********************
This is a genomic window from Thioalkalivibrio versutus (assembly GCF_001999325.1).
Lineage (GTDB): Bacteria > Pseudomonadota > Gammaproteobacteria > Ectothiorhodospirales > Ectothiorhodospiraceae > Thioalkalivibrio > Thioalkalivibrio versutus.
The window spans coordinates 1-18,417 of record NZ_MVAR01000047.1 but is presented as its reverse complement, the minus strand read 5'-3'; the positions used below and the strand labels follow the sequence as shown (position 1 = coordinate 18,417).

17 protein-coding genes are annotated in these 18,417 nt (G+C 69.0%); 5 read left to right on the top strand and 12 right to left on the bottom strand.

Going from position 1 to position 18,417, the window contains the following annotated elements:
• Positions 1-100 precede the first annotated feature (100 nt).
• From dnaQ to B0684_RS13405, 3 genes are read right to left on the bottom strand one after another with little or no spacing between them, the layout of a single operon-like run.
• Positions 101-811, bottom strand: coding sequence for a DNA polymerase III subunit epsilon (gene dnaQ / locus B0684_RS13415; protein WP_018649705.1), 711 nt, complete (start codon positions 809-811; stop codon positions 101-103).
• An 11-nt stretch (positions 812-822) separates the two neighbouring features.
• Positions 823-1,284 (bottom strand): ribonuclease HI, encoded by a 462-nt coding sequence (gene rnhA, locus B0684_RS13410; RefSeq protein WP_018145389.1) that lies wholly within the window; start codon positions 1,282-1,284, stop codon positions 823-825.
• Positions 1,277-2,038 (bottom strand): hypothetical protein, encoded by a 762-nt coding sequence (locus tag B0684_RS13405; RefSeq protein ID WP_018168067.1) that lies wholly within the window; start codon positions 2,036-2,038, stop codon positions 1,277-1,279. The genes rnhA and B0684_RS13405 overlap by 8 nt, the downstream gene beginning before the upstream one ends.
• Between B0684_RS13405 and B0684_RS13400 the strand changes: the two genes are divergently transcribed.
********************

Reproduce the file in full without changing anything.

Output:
This is a genomic window from Thioalkalivibrio versutus (assembly GCF_001999325.1).
Lineage (GTDB): Bacteria > Pseudomonadota > Gammaproteobacteria > Ectothiorhodospirales > Ectothiorhodospiraceae > Thioalkalivibrio > Thioalkalivibrio versutus.
The window spans coordinates 1-18,417 of record NZ_MVAR01000047.1 but is presented as its reverse complement, the minus strand read 5'-3'; the positions used below and the strand labels follow the sequence as shown (position 1 = coordinate 18,417).

17 protein-coding genes are annotated in these 18,417 nt (G+C 69.0%); 5 read left to right on the top strand and 12 right to left on the bottom strand.

Going from position 1 to position 18,417, the window contains the following annotated elements:
• Positions 1-100 precede the first annotated feature (100 nt).
• From dnaQ to B0684_RS13405, 3 genes are read right to left on the bottom strand one after another with little or no spacing between them, the layout of a single operon-like run.
• Positions 101-811, bottom strand: coding sequence for a DNA polymerase III subunit epsilon (gene dnaQ / locus B0684_RS13415; protein WP_018649705.1), 711 nt, complete (start codon positions 809-811; stop codon positions 101-103).
• An 11-nt stretch (positions 812-822) separates the two neighbouring features.
• Positions 823-1,284 (bottom strand): ribonuclease HI, encoded by a 462-nt coding sequence (gene rnhA, locus B0684_RS13410; RefSeq protein WP_018145389.1) that lies wholly within the window; start codon positions 1,282-1,284, stop codon positions 823-825.
• Positions 1,277-2,038 (bottom strand): hypothetical protein, encoded by a 762-nt coding sequence (locus tag B0684_RS13405; RefSeq protein ID WP_018168067.1) that lies wholly within the window; start codon positions 2,036-2,038, stop codon positions 1,277-1,279. The genes rnhA and B0684_RS13405 overlap by 8 nt, the downstream gene beginning before the upstream one ends.
• Between B0684_RS13405 and B0684_RS13400 the strand changes: the two genes are divergently transcribed.